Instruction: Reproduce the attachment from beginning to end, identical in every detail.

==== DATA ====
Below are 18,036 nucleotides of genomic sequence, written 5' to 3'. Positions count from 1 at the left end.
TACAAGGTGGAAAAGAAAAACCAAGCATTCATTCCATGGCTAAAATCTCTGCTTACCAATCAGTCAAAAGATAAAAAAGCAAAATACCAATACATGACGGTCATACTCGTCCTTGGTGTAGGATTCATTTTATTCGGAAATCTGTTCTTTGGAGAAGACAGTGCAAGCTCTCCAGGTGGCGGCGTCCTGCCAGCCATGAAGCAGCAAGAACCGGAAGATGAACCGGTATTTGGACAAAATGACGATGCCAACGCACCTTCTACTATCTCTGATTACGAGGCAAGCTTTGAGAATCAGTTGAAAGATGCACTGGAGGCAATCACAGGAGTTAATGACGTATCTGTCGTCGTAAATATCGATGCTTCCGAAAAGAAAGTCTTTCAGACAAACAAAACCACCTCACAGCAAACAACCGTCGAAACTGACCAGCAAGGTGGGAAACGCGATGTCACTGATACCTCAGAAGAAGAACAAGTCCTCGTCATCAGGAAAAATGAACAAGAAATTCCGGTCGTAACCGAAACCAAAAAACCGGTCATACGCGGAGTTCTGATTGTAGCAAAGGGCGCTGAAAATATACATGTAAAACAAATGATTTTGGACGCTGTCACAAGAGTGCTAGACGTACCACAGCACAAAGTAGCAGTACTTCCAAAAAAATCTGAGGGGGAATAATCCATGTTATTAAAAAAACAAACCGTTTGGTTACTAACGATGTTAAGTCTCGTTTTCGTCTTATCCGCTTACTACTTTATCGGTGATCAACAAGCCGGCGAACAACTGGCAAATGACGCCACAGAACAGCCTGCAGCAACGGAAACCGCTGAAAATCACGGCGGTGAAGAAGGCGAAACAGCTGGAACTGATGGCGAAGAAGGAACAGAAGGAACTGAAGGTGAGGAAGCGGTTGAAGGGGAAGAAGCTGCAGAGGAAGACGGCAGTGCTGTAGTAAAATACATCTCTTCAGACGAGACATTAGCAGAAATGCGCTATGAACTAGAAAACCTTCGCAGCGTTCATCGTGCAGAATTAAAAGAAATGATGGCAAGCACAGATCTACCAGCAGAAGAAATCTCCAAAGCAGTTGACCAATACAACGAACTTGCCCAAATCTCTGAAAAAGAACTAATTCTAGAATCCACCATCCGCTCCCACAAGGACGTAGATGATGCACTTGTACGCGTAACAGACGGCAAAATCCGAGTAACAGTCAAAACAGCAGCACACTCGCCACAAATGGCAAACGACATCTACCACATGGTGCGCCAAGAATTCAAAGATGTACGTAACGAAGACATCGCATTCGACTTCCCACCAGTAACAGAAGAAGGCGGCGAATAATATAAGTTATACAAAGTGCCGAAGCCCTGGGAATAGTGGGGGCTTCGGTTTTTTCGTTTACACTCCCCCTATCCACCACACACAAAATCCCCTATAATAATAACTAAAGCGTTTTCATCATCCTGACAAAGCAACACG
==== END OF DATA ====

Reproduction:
Below are 18,036 nucleotides of genomic sequence, written 5' to 3'. Positions count from 1 at the left end.
TACAAGGTGGAAAAGAAAAACCAAGCATTCATTCCATGGCTAAAATCTCTGCTTACCAATCAGTCAAAAGATAAAAAAGCAAAATACCAATACATGACGGTCATACTCGTCCTTGGTGTAGGATTCATTTTATTCGGAAATCTGTTCTTTGGAGAAGACAGTGCAAGCTCTCCAGGTGGCGGCGTCCTGCCAGCCATGAAGCAGCAAGAACCGGAAGATGAACCGGTATTTGGACAAAATGACGATGCCAACGCACCTTCTACTATCTCTGATTACGAGGCAAGCTTTGAGAATCAGTTGAAAGATGCACTGGAGGCAATCACAGGAGTTAATGACGTATCTGTCGTCGTAAATATCGATGCTTCCGAAAAGAAAGTCTTTCAGACAAACAAAACCACCTCACAGCAAACAACCGTCGAAACTGACCAGCAAGGTGGGAAACGCGATGTCACTGATACCTCAGAAGAAGAACAAGTCCTCGTCATCAGGAAAAATGAACAAGAAATTCCGGTCGTAACCGAAACCAAAAAACCGGTCATACGCGGAGTTCTGATTGTAGCAAAGGGCGCTGAAAATATACATGTAAAACAAATGATTTTGGACGCTGTCACAAGAGTGCTAGACGTACCACAGCACAAAGTAGCAGTACTTCCAAAAAAATCTGAGGGGGAATAATCCATGTTATTAAAAAAACAAACCGTTTGGTTACTAACGATGTTAAGTCTCGTTTTCGTCTTATCCGCTTACTACTTTATCGGTGATCAACAAGCCGGCGAACAACTGGCAAATGACGCCACAGAACAGCCTGCAGCAACGGAAACCGCTGAAAATCACGGCGGTGAAGAAGGCGAAACAGCTGGAACTGATGGCGAAGAAGGAACAGAAGGAACTGAAGGTGAGGAAGCGGTTGAAGGGGAAGAAGCTGCAGAGGAAGACGGCAGTGCTGTAGTAAAATACATCTCTTCAGACGAGACATTAGCAGAAATGCGCTATGAACTAGAAAACCTTCGCAGCGTTCATCGTGCAGAATTAAAAGAAATGATGGCAAGCACAGATCTACCAGCAGAAGAAATCTCCAAAGCAGTTGACCAATACAACGAACTTGCCCAAATCTCTGAAAAAGAACTAATTCTAGAATCCACCATCCGCTCCCACAAGGACGTAGATGATGCACTTGTACGCGTAACAGACGGCAAAATCCGAGTAACAGTCAAAACAGCAGCACACTCGCCACAAATGGCAAACGACATCTACCACATGGTGCGCCAAGAATTCAAAGATGTACGTAACGAAGACATCGCATTCGACTTCCCACCAGTAACAGAAGAAGGCGGCGAATAATATAAGTTATACAAAGTGCCGAAGCCCTGGGAATAGTGGGGGCTTCGGTTTTTTCGTTTACACTCCCCCTATCCACCACACACAAAATCCCCTATAATAATAACTAAAGCGTTTTCATCATCCTGACAAAGCAACACG